Skip to content

Wealthy costal resort in New Zealand suffering from slump

Even the presence of celebrities such as fashion designer Trelise Cooper, actor and television presenter Louise Wallace and sailor Dean Barker at Omaha have failed to prevent prices falling.

Real estate agents have noticed a downturn in demand for property at the coastal settlement north of Auckland and are reporting the quietest summer ever in terms of sales.

Properties that are selling are going for substantially below their asking prices. One property listed for $875,000 sold for $690,000 and a waterfront property listed at $1.6 million went for $1.2m.

As a result of the slump 17 properties are being put up for auction this weekend. Some are rumoured to belong to wealthy owners who need to sell their second homes because of the economic downturn.

The area has seen a lot of new construction in the last year. The more established northern end, where Key has a holiday home, is like many other coastal settlements, with plenty of modest properties from the 1970s and 1980s.

The southern is more flashy with large, architecturally-designed homes and lots of For Sale signs. The beach is described as glorious and the area is also popular for fishing and sailing.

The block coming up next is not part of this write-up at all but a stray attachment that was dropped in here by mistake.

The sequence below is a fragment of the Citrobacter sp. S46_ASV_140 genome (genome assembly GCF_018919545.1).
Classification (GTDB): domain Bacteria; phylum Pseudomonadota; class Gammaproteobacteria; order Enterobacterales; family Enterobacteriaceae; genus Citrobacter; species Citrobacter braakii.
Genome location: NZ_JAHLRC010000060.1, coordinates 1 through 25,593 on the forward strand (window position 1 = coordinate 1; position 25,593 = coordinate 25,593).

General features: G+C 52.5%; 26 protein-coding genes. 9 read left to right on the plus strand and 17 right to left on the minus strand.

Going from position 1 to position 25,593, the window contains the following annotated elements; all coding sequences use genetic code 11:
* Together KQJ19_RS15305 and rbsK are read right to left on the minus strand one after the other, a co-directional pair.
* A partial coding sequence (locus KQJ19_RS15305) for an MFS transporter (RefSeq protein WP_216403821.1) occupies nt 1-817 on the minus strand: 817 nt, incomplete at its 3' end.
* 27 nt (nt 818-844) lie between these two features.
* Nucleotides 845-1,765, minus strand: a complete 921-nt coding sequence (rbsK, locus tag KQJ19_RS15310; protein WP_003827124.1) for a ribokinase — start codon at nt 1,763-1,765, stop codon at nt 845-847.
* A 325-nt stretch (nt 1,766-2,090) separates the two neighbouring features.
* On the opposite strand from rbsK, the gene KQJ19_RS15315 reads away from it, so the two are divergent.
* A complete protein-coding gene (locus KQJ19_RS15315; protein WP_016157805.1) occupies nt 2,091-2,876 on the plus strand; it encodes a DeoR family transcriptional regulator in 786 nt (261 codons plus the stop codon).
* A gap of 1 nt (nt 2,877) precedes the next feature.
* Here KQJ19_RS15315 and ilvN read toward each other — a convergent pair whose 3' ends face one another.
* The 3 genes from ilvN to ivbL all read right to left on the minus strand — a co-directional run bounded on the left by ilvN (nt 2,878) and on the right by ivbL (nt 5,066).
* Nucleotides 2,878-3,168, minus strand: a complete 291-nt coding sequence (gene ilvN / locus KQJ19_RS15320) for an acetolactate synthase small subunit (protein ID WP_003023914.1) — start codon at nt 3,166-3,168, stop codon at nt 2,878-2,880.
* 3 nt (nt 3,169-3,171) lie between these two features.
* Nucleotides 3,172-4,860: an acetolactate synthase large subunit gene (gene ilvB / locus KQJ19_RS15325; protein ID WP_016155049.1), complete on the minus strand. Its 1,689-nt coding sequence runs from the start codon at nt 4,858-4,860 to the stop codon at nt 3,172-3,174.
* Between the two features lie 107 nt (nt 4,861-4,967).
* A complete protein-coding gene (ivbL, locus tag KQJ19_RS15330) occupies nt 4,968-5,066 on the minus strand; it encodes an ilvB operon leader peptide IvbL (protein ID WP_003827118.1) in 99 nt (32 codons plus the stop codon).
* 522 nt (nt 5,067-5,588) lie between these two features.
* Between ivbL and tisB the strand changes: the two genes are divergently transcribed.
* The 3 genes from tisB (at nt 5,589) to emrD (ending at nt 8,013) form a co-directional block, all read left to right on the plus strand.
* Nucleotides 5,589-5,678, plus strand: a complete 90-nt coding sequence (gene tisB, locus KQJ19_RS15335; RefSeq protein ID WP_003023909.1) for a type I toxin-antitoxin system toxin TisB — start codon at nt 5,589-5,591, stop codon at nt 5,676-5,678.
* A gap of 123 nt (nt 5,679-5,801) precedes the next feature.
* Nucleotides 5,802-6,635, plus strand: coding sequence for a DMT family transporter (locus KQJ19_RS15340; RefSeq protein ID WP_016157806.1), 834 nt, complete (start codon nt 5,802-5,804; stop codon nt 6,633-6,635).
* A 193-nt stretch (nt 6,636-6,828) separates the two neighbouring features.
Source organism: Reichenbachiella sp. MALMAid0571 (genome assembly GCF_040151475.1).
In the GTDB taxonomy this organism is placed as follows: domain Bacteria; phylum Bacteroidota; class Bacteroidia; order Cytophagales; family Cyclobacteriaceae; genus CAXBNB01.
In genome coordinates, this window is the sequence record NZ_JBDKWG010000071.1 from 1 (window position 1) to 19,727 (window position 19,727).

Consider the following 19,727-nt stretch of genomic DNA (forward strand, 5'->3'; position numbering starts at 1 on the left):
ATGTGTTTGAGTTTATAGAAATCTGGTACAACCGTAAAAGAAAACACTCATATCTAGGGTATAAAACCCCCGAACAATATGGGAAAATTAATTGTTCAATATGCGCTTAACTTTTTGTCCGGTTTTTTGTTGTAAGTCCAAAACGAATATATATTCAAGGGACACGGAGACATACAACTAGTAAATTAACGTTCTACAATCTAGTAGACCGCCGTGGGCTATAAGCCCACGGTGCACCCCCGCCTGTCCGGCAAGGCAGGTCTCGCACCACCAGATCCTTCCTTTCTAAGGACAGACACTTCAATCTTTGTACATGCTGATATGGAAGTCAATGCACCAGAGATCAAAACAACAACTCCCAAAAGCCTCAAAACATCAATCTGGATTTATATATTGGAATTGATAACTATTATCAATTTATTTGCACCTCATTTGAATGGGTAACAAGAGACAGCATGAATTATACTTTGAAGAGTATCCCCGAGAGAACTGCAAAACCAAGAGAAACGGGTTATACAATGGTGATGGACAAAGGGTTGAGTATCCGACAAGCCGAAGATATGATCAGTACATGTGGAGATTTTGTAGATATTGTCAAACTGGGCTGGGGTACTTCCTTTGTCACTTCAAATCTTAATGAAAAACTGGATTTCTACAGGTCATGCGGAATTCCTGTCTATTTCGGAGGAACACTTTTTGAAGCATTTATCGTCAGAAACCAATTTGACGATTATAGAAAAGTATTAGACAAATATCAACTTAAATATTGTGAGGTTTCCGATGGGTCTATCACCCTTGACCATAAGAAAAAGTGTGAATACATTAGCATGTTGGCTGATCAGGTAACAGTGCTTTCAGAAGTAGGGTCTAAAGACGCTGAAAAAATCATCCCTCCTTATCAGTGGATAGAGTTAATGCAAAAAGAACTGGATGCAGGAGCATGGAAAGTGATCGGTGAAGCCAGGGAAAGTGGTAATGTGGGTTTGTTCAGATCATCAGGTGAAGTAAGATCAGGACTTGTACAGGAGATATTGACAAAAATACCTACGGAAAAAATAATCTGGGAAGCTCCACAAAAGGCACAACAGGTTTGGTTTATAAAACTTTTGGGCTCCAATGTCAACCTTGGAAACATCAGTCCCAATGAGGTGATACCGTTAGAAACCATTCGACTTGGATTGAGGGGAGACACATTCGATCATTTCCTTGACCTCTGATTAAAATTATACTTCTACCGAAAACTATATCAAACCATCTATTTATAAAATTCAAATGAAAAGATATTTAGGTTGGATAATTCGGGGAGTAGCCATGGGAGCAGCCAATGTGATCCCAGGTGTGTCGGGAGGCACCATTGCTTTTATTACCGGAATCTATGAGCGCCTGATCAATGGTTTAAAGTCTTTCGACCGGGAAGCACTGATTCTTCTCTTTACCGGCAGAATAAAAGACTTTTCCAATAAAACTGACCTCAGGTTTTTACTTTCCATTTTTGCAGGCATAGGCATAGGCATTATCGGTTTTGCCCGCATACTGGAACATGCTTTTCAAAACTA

Some locals claim that cash-strapped developers are having to sell but other properties up for sale are individually owned.

Mark Macky, director of Bayleys North Auckland, which opened an office in Omaha two weeks ago, has heard speculation about the resort's future, but said it was not borne out by facts.

He described Omaha as a 'wealthy' market, and with the who's who of Auckland owning homes there, public interest was always high and the number of properties on the market represented only 6% of the resort's total.

However, he admitted that Omaha was not immune to the recession and that prices were on a downward trend and sales volumes had slumped. Only about nine sections sold last year, compared to more than 50 in 2007.

He added that if people were under financial pressure, second homes were often the first assets to be sold.